It’s August, that time of year where spring is almost within our grasp, but the tail end of winter lingers. Hail Pinot Noir.
There are abundant reasons to love this wine, and its versatility is just one them. Our 2019 Shaw + Smith Pinot Noir is classically Adelaide Hills – pristine, elegant and dark fruited, but with a powerful, savoury backbone. Its medium body means its light enough for spring fare, but it has the depth and concentration to set off a rich, slow cooked dish.
In recent months we have been lucky enough to partner with some of Australia’s flagship restaurants to bring you delicious pairings to recreate at home. When looking for our fix of iconic winter classics, we couldn’t go past Orso’s braised veal osso buco ragu. The sweeter, delicate flavour of the veal compliments the lifted aromatics of the Pinot, while the peppercorn and herbs play to its savoury notes. That aside; Pinot and pasta – it’s a match made in heaven.
Try your hand at home. Alternatively, pick up a Chef prepared version from Orso’s next door neighbour, Willmotts Gastronomia. No one need know…
Orso’s Braised Veal Osso Buco Ragu:
2kg thick cut veal shin (2-3inch)
500g carrot (large dice)
1 head celery (large dice)
3 onions (large dice)
1 head garlic
Bouquet garnish (thyme, sage, rosemary, bay)
2 tbsp tomato paste
1 tsp black peppercorn
1 bottle Pinot Noir (cooking)
4 litres brown chicken stock
Parsley & Lemon zest to finish
Season and brown veal shin in a hot, oiled oven proof pot until golden. Remove from pan and set aside.
Add carrot, celery, onions and garlic into the pan and cook out for 10 minutes, then add tomato paste. Cook tomato paste for a further 15 minutes. Add in your wine and reduce by half, making sure you’re scraping all the goodness from the bottom.
Add back in the veal shin, peppercorns and the brown chicken stock.
Bring to the boil, then turn down and place lid on top. Add the herbs. Move it into the oven at 160c for 4.5 hours.
Remove from oven and check to see the marrow bone slips easily away from the meat.
Remove the veal shin and let cool. Reduce the braising liquid and veg until thick and glossy.
Pick your meat away from the marrow bone and add back into the braising pot, including the centre marrow from the bones.
Add salt and pepper to taste, a few good rasps of lemon zest and loads of fresh parsley.
Best served with soft potato gnocchi, polenta, or any dried pasta you have in the cupboard.
Email photo credit @adelaidefoodairy
Congratulations to Chris King, the winner of our Shaw + Smith Adelaide Hills Luxury Weekend Competition, and Jenna Atherton, the winner of the Shaw + Smith $1000 Cellar!
Thanks to everyone who entered.
People often ask me what makes the Shaw + Smith single vineyard wines different and the answer is pretty simple. Start with a great site that produces wine with character and delivers great flavour. Then understand that the wine must also show the uniqueness of the season and an ability to age for the long haul. This set of criteria sets these wines apart.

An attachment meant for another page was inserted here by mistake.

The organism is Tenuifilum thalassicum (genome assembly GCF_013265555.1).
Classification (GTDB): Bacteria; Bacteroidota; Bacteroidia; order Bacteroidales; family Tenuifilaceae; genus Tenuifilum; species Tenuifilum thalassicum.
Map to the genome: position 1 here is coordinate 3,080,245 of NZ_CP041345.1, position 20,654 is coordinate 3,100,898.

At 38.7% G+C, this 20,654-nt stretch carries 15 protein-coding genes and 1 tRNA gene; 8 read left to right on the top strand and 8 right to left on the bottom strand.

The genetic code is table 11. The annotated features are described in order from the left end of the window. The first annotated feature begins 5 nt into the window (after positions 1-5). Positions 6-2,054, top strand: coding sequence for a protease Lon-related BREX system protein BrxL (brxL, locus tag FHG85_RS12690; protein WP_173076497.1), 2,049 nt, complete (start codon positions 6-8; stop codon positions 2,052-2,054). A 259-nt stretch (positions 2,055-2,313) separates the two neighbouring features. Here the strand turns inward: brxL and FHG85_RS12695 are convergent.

As soon as I arrived at Shaw + Smith we started talking about potential single vineyard wines straight away. We were bothered by that ‘reserve’ style of wine where you just get more of everything: more ripeness, more oak, more alcohol, and we thought…that’s absolutely not what this is about. Our single vineyard wines are instead focused on delivering purity, restraint, elegance and that wonderful ability for a wine to open up slowly and reveal itself over time.
We started with the 2013 Balhannah Vineyard Shiraz, from a close-planted block behind the winery, located on the gentle slope of a hill rich in ironstone. We thought about structure, working with whole bunches and how to build tannin without exposing the fruit to too much new oak. We opened this wine recently at our Vintage lunch and it looked excellent next to a Rene Rostaing Cote-Rotie: spice, tannin, structure, intensity and many more years in the tank.
With the superb 2016 expression from this vineyard we included a little more whole bunch, to match the warm conditions, while dialling back the new oak to only about 15%. The whole bunch just works so well with the fruit from this block; lending spice and tannin to the distinctive red and black fruit profile. It’s powerful but also aromatic, spicy, finely textured and remarkably well balanced. Accessible now, but this wine will only improve with age – it has 20 years ahead of it in the cellar, no problem.
Our Lenswood vineyard is the source for both the single vineyard Pinot Noir and the single vineyard Chardonnay. It was a great site to begin with, and thanks to the work that our viticulturist Murray Leake and the team have put in over the last 8 years, we have managed to unlock more of that unique character over time. We’ve only released one Pinot Noir so far – the 2016 – but the 2018 and 2019 wines are safely tucked away and show the incredible promise of this site.
The Lenswood Vineyard Chardonnay from 2017 is a classic expression: coiled, fine, effortlessly long on the palate. It’s quite different to our M3 Chardonnay, for example, which gives you lots of mid-palate weight and flavour, and can be quite open in its youth. This wine is so finely etched, the acidity is lace-like, the floral aromas so lifted and ethereal. It fluently captures the language of a special place at a particular time.
Our single vineyard story continues to evolve as we have bought a new site in the high, cool sub-region Piccadilly, which we will begin planting very soon. With about 11,000 Pinot Noir and Chardonnay vines planned per hectare, this represents our most ambitious vineyard project yet. It will be a little while before you see a wine from Piccadilly but the potential is mind-blowing.